Part two in a five-part series helps you organize and build…
So you want to become a professional photographer? It can be difficult and intimidating to launch into your own photography career, but it can also be a highly rewarding and fulfilling pursuit for the determined photographer.
The secret is to have steadfast discipline and willpower along with a clear plan to excel through the growth stages of this career. If you can conquer your fears and maintain a focused, disciplined approach, you can succeed in a professional photography career.
This is the first of a five-part series on becoming a professional photographer. We’ll start with how to discover and define your goals.
This is part one in a five-part series about becoming a professional photographer.
Discover & Define Your Goals
This is a crucial and often overlooked first step when you’re just starting out in a creative field. With so many different career paths in photography, you need to determine your own personal career goals so you know which skills are essential to master. It’s OK if you aren’t sure what to focus on just yet, this is your time to explore and discover your specific interests.
Discover Your Inspiration
Spend several days or weeks exploring the work of other photographers. With an open mind, browse through community photo galleries on sites like 500px or Flickr, visit local art galleries and museums, and leaf through a few photography books covering a broad range of genres.
Consume as much as possible, and take note of the type of photography that excites and inspires you. Are you drawn to particular subjects or messages, or is it a certain play of composition and light that moves you? The more clearly you can identify the areas of photography you’re passionate about, the better you can focus your efforts.
For example, I’ve always been moved by photojournalism and the compelling, emotive images that have been captured by photographers out in the field. I’m also intrigued by photos of unique places and striking natural landscapes. Therefore, I’ve focused my recent work on editorial imagery and travel photography.
Conversely, I have zero interest in sports photography, so I have declined to pursue or practice this genre; it doesn’t inspire me. If you don’t care about what you’re shooting, you won’t shoot it well. Keep this in mind as you explore your own photographic interests.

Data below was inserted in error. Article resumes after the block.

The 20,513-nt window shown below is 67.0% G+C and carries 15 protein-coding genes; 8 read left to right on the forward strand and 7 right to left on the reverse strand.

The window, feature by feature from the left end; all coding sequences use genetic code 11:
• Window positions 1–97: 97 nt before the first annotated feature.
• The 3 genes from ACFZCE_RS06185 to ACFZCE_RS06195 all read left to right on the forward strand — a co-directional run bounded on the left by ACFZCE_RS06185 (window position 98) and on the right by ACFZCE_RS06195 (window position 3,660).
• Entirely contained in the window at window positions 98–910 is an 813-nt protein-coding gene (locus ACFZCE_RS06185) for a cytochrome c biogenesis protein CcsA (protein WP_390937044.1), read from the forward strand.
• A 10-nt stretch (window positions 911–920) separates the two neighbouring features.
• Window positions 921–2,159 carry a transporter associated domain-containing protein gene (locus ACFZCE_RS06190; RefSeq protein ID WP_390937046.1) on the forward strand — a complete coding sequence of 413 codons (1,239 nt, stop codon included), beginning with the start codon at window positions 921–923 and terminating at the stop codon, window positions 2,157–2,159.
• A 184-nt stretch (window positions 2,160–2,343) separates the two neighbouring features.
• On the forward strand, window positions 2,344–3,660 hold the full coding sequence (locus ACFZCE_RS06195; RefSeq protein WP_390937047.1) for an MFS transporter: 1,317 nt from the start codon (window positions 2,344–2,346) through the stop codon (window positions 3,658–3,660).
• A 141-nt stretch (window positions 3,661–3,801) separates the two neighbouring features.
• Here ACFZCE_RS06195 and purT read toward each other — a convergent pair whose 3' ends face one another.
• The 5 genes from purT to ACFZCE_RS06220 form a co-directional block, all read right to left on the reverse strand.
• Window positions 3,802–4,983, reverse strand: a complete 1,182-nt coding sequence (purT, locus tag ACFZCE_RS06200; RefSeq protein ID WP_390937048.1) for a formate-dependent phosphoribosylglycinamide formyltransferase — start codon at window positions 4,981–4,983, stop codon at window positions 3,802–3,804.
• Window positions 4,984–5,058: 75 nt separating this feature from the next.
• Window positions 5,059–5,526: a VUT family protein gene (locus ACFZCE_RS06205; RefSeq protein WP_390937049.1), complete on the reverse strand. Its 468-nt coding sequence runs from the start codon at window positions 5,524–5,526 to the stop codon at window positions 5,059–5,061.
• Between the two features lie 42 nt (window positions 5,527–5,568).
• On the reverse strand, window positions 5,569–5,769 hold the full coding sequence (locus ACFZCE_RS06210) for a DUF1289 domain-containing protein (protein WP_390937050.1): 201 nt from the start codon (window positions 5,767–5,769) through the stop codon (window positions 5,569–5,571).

Determine Your Type
Take into consideration what type of photography best suits your own personality. Determine if you are an active or passive photographer. In general, introverted personalities will tend to be more passive photographers, while extroverts will thrive in active photography. Those who are very polarized in this regard will find this has the biggest impact on their career paths.
Concentrate on a genre of photography that compliments your personality. Practice shooting and test out different types of photography. Do you resonate with the quiet solitude of shooting landscapes, or do you flourish in the boundless energy of nightlife photography? Do you thrive in the high-pressure, fast-paced environment of wedding photography, or do you prefer the low-key setting of product photography? Consider the vast differences, and the level of energy and assertiveness required.
When your personal inspiration aligns with your own personality type, you have a winner.
Define Your Career Goals
Decide where you ultimately want to take your photography. If you love shooting scenics, you might enjoy working as a travel photographer. If you have fun photographing families, maybe opening a portrait studio is for you. Think big and dream well into the future. The purpose of defining these long-term goals is to help you remain focused and give you a sense of accomplishment every time you move towards them. It’s motivating to define a dream and then inch closer and closer to it. It keeps you on task.
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